How do you get your
customers to spend more money than they intended on a
mattress, and leave your store happy for spending it?
I recently visited a furniture store to observe and train its RSAs. The store recently adopted a “Mattress Rest Test” sales experiment and there was considerable excitement. One of the RSAs had just greeted a shopper looking for a couple of inexpensive twin sets for her guest room. After showing and selling the twin sets, the RSA thoughtfully asked her, “When was the last time you treated yourself to a new mattress for your master bedroom?” As often happens, the customer responded that it had been quite a while. The RSA guided the customer to the premium sets, all of which are displayed on adjustable bases in this particular store. In addition to the two twin sets, the customer bought a $6,500 adjustable bed king set. I would call that a pretty good “add-on” sale.
Now, it just so happens that this experiment is really just good sales practice, but very rarely do any stores strongly enforce it.
The rest test, as they define it, is simply this. Whatever the customer comes into the store to see or to buy, show it; but BEFORE the customer leaves, he or she is invited to try a “rest test” on a premium mattress — after qualifying, of course. The point is to maximize the potential of every precious “up” that comes in to the store. Will it work every time? Of course not, but the RSA should at least try it every time. As John F. Lawhon said, “What remains un-shown, will remain un-sold.” Showing the premium mattress will work a lot better when the RSA has earned the confidence of the customer and a trusting relationship (rapport) has developed between them.
The example above is one aspect of up-selling, or stepping up a customer. There’s more to come.
What, Exactly, is Up-Selling?
If you would like a short, honest answer, up-selling is persuading customers to spend more money than they originally intended to spend. A socially acceptable, euphemistically inclined definition of up-selling is to offer customers the educational information and the opportunity to acquire a superior product (and additional products) of better value than they had envisioned before entering your store.
The second definition is really the better one. The goal of every sales encounter should be to make sure that every customer leaves your store so satisfied that he or she...
- Learned valuable information and found a solution to their home furnishings problem.
- Left the store highly satisfied with the sales encounter.
- Got optimum value, function and performance from the products they purchased.
To achieve this, it is frequently necessary for RSAs to up-sell customers so that they get optimum use and value from their purchase. Almost always, customers will spend more money than they intended; and leave the store happy for spending it.
There are at least three distinct facets to up-selling.
Up-selling should be viewed as guiding the customer to getting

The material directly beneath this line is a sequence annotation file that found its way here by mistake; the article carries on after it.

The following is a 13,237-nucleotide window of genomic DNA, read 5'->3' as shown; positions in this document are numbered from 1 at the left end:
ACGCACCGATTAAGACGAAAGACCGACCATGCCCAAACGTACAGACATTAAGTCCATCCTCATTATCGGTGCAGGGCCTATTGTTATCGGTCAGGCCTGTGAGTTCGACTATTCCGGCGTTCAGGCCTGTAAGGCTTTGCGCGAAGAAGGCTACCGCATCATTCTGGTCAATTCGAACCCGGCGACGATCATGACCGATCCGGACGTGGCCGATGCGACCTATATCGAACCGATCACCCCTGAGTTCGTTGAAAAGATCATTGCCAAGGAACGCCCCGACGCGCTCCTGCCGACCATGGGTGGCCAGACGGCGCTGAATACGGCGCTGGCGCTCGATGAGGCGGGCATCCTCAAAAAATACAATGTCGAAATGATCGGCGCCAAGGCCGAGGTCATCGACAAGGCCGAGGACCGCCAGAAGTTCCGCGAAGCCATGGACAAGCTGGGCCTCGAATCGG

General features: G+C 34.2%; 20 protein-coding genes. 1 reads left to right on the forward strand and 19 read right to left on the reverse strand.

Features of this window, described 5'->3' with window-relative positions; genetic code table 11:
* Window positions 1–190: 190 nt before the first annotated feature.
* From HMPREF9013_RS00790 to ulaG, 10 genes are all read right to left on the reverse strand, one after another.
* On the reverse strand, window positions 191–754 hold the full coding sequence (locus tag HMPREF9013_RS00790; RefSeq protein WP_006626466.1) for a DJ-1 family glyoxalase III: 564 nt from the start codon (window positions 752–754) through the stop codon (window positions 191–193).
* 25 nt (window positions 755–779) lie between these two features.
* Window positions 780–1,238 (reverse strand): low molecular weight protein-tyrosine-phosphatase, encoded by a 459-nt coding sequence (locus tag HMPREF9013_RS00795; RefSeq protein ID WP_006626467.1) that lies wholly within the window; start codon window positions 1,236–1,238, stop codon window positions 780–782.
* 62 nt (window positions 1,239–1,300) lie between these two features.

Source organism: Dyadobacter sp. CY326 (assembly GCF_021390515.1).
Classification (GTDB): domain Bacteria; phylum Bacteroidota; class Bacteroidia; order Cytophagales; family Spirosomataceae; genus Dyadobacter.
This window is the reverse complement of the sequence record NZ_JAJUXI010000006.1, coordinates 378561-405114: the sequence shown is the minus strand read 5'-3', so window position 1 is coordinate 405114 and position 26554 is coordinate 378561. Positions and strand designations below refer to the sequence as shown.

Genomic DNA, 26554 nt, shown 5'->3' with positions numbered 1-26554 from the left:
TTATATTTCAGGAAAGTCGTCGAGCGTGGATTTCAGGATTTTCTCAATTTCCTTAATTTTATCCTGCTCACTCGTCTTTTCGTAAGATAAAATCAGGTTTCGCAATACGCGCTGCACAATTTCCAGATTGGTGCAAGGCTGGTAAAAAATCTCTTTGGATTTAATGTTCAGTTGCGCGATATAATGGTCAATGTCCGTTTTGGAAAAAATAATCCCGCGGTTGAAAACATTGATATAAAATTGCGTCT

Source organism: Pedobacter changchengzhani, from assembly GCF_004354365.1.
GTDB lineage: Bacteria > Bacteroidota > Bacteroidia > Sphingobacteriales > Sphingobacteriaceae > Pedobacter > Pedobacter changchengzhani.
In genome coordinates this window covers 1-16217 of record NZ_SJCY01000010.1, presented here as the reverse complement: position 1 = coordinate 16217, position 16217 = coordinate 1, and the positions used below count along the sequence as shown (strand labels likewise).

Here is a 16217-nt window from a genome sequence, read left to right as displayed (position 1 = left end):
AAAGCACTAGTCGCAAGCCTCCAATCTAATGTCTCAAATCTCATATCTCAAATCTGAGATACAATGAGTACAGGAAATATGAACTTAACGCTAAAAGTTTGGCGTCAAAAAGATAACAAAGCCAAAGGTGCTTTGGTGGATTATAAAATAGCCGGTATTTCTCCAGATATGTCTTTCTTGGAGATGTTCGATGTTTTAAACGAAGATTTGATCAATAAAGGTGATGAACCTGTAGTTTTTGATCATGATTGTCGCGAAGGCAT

more value for her money, solving her home furnishings problems and helping to prevent the customer from making a buying mistake.
- The first is stepping the customer up from a cheaper model (the advertised special they inquired about) to a better model that offers superior value.
- Once a customer is satisfied (sold) with the solution to the problem he came in with, the RSA really goes for the gold by showing the spectacular value and performance (support and comfort) found in top of the line models.
- The third approach is sometimes called cross-selling. This involves generating add-on sales, by presenting sheets, pillows, mattress protectors, etc.
All of these up-selling strategies can be used within the same sales encounter.
Win-Win for Everybody
There is nothing ethically wrong with up-selling. In fact, up-selling is a good thing for everybody. Many customers enter your store with only a vague notion of what they are looking for, and many, if not most, are woefully ignorant about the comparable value of similar products, even with the occasionally helpful facts they've learned on the internet. Up-selling should be viewed as guiding the customer toward getting more value for her money, solving her home furnishings problems and helping to prevent her from making a buying mistake. Making a mistake is, by the way, one of the biggest worries a customer has when making a large purchase, such as a mattress set with an adjustable base.
One of the problems of up-selling, however, is the sour perception that can be created in the customer’s mind if the Retail Sales Associate (RSA) approaches up-selling in the wrong way, which often happens.
A Right Way & Wrong Ways
Before we get into our subject very deeply, let me remind the reader that up-selling is an advanced selling technique, meaning it is acquired by advanced training. The RSA must already be well -prepared to do their job. The execution of the Steps of the Sale (see five articles on the Steps of the Sale at www.furninfo.com/Authors/David_Benbow/37) must be carefully observed. RSAs must still greet, qualify, select and present before up-selling. The RSA who “starts at the top” with the customer who came in to look at the $199 queen closeout, might be accused of “bait and switch”. Now, I agree that every customer should be shown the top of the line product before leaving the store, but there is a time and place for that, and it is not, in my opinion, right at the beginning of the sale, before the customer has time to become familiar and comfortable with the RSA and the store.